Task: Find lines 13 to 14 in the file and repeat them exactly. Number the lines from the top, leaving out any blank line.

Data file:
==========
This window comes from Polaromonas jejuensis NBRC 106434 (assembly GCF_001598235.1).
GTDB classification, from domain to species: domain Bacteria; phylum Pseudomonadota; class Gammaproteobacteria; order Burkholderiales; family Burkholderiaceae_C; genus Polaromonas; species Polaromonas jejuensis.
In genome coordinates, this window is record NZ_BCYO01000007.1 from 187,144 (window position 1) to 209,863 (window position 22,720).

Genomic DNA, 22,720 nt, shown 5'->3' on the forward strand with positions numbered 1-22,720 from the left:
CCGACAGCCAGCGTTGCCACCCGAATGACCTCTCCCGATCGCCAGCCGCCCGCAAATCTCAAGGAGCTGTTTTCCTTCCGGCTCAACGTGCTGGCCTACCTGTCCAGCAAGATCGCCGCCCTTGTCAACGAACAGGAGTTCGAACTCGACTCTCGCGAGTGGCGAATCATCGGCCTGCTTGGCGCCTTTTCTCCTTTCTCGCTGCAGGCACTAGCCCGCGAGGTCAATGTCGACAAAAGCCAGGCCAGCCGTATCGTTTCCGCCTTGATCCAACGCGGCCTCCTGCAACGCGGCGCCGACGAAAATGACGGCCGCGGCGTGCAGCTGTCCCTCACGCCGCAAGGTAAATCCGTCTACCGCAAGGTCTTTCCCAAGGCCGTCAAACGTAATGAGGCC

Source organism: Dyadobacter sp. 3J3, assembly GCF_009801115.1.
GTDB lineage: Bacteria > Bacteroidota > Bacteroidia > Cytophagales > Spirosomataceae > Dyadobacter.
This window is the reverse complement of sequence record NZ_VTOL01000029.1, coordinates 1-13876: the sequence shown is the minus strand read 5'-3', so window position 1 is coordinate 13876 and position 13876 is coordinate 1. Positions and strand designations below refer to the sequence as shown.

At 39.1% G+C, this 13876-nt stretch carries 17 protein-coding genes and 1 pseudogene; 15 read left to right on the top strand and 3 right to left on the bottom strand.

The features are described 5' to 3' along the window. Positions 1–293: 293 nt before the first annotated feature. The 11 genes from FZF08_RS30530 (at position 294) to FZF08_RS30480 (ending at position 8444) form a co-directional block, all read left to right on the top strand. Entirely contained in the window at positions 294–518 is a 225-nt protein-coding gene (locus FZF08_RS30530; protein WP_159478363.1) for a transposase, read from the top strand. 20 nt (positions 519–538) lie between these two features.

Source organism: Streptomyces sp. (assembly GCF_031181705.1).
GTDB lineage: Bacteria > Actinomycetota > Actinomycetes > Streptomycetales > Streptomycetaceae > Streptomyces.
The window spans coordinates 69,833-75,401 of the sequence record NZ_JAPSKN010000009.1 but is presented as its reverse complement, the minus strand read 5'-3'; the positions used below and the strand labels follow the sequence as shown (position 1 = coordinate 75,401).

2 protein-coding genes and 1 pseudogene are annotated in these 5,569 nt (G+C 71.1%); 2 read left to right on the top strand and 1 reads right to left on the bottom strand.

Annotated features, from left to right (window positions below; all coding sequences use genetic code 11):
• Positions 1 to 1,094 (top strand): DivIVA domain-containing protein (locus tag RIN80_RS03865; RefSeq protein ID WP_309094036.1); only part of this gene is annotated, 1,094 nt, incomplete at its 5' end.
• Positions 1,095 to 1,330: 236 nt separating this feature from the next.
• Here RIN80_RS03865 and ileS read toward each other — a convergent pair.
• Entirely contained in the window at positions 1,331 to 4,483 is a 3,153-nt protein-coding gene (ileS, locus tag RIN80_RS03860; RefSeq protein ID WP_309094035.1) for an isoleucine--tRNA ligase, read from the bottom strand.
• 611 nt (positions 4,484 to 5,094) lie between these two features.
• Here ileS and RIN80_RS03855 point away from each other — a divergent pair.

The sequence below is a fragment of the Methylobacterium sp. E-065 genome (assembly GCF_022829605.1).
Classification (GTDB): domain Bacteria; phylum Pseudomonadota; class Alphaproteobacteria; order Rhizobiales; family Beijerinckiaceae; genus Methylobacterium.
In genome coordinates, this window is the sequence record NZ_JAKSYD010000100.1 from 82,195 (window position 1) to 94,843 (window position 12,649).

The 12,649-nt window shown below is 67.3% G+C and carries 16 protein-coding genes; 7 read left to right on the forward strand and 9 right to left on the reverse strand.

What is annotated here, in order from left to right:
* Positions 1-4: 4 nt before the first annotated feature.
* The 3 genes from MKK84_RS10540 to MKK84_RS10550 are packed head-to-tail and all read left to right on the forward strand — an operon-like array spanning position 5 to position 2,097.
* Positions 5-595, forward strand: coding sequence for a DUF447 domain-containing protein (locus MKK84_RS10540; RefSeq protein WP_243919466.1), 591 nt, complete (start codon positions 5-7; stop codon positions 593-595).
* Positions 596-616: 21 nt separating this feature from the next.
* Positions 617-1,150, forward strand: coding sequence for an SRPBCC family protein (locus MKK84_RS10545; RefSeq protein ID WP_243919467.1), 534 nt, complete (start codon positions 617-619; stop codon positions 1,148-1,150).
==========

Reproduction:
The window spans coordinates 69,833-75,401 of the sequence record NZ_JAPSKN010000009.1 but is presented as its reverse complement, the minus strand read 5'-3'; the positions used below and the strand labels follow the sequence as shown (position 1 = coordinate 75,401).

2 protein-coding genes and 1 pseudogene are annotated in these 5,569 nt (G+C 71.1%); 2 read left to right on the top strand and 1 reads right to left on the bottom strand.